Tue. Sep 26th, 2023


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NASA’s boffins want help from public to study Uranus – you only need 16 inches

2 min read

NASA is looking to capture new images of Uranus – and it needs help from the general public.

The top boffins at the space agency are looking for amateur astronomers to help study both Uranus and Neptune ahead of its New Horizons craft going that way.

They want anyone with a camera and equipment decent enough to capture the two icy sky balls that are around five billion miles from Earth to take images that will work alongside what they capture from closer to them.

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Alan Stern, New Horizons principal investigator from the Southwest Research Institute in Boulder, Colorado, said: “By combining the information New Horizons collects in space with data from telescopes on Earth, we can supplement and even strengthen our models to uncover the mysteries swirling in the atmospheres of Uranus and Neptune.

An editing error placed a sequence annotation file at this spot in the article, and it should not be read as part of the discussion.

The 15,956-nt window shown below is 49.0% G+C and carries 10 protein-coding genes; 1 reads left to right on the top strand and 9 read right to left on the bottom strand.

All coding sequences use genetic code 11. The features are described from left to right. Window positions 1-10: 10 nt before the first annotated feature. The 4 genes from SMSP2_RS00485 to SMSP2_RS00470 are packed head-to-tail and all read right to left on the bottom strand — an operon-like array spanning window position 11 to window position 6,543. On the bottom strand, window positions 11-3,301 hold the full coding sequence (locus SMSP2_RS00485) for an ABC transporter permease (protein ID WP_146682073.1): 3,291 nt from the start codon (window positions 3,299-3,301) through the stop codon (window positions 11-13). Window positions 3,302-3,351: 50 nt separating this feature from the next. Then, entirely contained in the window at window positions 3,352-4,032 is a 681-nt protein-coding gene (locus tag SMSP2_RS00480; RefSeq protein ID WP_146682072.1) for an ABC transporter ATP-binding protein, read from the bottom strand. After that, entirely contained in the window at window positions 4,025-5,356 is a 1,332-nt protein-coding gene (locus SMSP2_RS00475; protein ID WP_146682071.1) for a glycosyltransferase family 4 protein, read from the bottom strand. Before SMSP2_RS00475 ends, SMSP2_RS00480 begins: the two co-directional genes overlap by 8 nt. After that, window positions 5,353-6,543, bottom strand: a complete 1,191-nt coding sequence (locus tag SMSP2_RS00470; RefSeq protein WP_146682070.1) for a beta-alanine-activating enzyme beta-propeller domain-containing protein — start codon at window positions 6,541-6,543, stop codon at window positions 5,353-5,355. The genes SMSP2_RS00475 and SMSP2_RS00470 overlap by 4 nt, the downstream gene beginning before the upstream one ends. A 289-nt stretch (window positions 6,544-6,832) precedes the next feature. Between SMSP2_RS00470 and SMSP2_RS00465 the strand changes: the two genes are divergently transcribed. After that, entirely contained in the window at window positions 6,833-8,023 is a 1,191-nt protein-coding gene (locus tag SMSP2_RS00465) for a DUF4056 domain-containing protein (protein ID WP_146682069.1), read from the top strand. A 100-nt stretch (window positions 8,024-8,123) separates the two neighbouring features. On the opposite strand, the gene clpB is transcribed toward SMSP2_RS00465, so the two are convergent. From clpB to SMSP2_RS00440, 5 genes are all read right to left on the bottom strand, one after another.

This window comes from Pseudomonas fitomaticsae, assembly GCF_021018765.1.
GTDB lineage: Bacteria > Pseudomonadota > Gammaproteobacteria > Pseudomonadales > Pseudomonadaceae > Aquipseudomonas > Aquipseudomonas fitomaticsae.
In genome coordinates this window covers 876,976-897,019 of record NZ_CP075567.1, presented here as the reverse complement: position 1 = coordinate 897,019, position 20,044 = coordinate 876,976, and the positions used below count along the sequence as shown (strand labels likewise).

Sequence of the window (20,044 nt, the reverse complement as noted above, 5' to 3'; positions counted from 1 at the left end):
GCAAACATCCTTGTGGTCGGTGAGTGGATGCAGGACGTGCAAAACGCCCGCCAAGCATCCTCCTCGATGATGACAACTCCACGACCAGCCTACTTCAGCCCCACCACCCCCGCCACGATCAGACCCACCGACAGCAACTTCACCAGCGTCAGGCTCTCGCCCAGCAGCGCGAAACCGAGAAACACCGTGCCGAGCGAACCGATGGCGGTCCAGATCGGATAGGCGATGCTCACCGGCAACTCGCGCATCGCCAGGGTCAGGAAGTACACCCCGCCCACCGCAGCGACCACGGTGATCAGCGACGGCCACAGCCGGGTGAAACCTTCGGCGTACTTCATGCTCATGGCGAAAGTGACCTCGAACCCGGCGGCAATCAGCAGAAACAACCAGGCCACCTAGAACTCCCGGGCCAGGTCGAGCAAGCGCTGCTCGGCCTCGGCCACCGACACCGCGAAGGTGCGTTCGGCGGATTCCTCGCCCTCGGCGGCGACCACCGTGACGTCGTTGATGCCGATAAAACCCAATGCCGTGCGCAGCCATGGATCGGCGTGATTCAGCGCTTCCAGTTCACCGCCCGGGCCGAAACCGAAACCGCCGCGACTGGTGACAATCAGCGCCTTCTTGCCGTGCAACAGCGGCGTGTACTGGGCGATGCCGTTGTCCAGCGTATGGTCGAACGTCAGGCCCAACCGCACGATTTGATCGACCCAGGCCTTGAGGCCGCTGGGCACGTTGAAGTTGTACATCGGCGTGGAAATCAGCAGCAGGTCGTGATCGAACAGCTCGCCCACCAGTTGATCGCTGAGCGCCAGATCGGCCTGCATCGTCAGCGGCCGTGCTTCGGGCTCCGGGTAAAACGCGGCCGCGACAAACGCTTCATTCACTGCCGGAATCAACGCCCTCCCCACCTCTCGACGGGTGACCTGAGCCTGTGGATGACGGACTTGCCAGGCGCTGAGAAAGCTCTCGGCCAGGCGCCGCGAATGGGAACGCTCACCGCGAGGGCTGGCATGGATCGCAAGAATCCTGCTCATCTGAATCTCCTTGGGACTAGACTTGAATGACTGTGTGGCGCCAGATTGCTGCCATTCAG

“Even from amateur astronomer telescopes as small as 16 inches, these complementary observations can be extremely important.

“With New Horizons and Hubble focused on the details of the planets' atmospheres and the transfer of heat from their rocky cores through their gaseous exteriors, observers on Earth can measure the distribution of bright features on Uranus or characterize any unusually bright features on Neptune. “They can also track those features much longer than either spacecraft.”

So, if you have 16 inches and fancy finding Uranus, all you need to do is use the coordinates 03 21 05.45 +18 06 26.6 at 6am UT on September 17 and take as many pictures as possible to help NASA's top boffins get as much data as possible.

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On an explainer website set up for the project, NASA details about observations of Uranus could include measuring the current “brightness distribution” across the planet, as well as the possible presence of “discrete clouds".

They added: “For Neptune, they could include characterizing unusually bright features that provide a better temporal baseline for – and even help interpret – the New Horizons and Hubble Space Telescope measurements.”

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